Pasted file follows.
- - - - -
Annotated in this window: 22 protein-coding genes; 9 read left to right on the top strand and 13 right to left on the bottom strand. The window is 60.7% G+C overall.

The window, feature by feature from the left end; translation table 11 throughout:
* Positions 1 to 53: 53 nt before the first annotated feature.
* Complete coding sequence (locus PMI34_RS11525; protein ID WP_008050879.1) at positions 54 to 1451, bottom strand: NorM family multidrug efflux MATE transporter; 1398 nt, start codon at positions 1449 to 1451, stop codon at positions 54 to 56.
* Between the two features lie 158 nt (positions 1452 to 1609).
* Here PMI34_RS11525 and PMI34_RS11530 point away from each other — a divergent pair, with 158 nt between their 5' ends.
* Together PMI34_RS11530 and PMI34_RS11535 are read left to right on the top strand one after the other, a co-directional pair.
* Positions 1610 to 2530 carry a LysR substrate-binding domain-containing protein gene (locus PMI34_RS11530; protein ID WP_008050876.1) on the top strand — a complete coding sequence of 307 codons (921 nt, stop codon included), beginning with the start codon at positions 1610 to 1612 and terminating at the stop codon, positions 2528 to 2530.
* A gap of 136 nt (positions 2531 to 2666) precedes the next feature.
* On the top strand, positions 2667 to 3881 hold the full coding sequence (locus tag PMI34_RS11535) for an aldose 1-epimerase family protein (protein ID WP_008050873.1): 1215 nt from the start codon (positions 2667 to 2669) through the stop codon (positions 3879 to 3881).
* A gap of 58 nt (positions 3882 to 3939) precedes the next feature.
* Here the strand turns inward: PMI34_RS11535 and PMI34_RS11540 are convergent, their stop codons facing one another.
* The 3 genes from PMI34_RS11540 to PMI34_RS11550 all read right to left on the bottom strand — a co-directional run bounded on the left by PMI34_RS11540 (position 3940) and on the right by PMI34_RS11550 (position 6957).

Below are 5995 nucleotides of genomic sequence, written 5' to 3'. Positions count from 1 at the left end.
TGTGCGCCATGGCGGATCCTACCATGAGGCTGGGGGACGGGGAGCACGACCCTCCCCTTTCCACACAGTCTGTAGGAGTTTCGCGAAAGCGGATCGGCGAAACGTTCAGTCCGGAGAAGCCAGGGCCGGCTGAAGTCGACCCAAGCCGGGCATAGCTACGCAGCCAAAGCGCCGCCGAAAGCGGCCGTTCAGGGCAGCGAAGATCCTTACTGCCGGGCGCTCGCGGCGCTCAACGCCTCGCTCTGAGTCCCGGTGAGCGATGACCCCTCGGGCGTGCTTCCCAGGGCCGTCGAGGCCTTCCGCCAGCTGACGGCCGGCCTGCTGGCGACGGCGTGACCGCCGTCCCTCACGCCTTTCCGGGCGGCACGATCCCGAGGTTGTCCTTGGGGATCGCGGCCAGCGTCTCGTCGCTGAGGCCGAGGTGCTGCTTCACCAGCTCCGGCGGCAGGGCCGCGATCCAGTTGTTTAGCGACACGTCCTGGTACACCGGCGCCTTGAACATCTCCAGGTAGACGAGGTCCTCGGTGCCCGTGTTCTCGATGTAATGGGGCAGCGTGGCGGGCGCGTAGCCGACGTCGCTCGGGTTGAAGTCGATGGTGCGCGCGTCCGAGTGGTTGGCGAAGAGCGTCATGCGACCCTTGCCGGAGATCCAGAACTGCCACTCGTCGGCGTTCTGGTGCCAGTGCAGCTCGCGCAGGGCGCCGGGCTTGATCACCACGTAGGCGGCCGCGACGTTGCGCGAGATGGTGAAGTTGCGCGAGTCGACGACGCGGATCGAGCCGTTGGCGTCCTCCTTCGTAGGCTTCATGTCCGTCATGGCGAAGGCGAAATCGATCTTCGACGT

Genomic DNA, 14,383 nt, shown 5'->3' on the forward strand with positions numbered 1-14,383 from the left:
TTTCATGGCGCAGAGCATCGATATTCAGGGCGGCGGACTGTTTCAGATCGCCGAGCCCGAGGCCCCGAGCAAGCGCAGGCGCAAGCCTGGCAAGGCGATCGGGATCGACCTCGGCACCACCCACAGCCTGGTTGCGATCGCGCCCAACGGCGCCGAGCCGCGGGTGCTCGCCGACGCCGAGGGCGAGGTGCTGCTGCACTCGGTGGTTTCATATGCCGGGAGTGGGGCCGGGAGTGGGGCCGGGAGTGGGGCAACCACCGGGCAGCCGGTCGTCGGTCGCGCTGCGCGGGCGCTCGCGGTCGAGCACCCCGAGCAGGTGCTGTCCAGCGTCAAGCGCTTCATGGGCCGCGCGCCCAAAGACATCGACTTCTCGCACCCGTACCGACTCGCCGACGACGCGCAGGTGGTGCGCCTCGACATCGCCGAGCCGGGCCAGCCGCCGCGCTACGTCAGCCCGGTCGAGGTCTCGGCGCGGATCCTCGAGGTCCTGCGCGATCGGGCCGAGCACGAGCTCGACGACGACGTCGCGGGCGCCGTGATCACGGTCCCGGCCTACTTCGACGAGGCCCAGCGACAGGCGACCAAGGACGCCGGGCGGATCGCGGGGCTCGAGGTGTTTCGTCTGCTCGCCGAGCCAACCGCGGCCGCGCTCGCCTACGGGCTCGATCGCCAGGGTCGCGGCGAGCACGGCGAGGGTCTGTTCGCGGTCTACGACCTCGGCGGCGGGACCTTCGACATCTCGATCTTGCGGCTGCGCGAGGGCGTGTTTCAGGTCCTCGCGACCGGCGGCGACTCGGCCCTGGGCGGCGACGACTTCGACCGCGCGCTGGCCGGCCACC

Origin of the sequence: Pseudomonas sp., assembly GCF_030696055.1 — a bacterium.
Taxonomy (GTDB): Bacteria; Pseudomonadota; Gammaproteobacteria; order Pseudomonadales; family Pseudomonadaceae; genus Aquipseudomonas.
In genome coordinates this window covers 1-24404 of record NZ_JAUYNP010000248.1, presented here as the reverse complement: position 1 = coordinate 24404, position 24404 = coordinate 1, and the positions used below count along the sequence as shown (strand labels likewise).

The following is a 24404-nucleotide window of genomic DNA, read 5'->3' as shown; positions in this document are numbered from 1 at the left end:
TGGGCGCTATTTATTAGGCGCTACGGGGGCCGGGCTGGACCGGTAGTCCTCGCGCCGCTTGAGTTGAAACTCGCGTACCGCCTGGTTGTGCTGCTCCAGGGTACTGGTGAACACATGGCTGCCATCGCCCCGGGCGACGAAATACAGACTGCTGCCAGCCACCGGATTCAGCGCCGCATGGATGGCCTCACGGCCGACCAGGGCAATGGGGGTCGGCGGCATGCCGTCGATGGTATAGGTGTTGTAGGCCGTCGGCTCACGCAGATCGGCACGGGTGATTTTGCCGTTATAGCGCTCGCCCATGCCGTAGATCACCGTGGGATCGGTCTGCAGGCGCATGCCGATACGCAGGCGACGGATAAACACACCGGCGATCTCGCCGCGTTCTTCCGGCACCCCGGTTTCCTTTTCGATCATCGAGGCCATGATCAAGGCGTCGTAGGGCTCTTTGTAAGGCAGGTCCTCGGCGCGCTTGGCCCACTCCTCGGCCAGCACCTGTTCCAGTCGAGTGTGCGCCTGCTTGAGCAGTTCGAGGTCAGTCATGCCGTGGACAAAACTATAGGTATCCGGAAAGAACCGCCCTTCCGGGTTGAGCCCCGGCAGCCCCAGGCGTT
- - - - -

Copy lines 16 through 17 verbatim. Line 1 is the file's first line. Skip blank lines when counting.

Genomic DNA, 14,383 nt, shown 5'->3' on the forward strand with positions numbered 1-14,383 from the left:
TTTCATGGCGCAGAGCATCGATATTCAGGGCGGCGGACTGTTTCAGATCGCCGAGCCCGAGGCCCCGAGCAAGCGCAGGCGCAAGCCTGGCAAGGCGATCGGGATCGACCTCGGCACCACCCACAGCCTGGTTGCGATCGCGCCCAACGGCGCCGAGCCGCGGGTGCTCGCCGACGCCGAGGGCGAGGTGCTGCTGCACTCGGTGGTTTCATATGCCGGGAGTGGGGCCGGGAGTGGGGCCGGGAGTGGGGCAACCACCGGGCAGCCGGTCGTCGGTCGCGCTGCGCGGGCGCTCGCGGTCGAGCACCCCGAGCAGGTGCTGTCCAGCGTCAAGCGCTTCATGGGCCGCGCGCCCAAAGACATCGACTTCTCGCACCCGTACCGACTCGCCGACGACGCGCAGGTGGTGCGCCTCGACATCGCCGAGCCGGGCCAGCCGCCGCGCTACGTCAGCCCGGTCGAGGTCTCGGCGCGGATCCTCGAGGTCCTGCGCGATCGGGCCGAGCACGAGCTCGACGACGACGTCGCGGGCGCCGTGATCACGGTCCCGGCCTACTTCGACGAGGCCCAGCGACAGGCGACCAAGGACGCCGGGCGGATCGCGGGGCTCGAGGTGTTTCGTCTGCTCGCCGAGCCAACCGCGGCCGCGCTCGCCTACGGGCTCGATCGCCAGGGTCGCGGCGAGCACGGCGAGGGTCTGTTCGCGGTCTACGACCTCGGCGGCGGGACCTTCGACATCTCGATCTTGCGGCTGCGCGAGGGCGTGTTTCAGGTCCTCGCGACCGGCGGCGACTCGGCCCTGGGCGGCGACGACTTCGACCGCGCGCTGGCCGGCCACC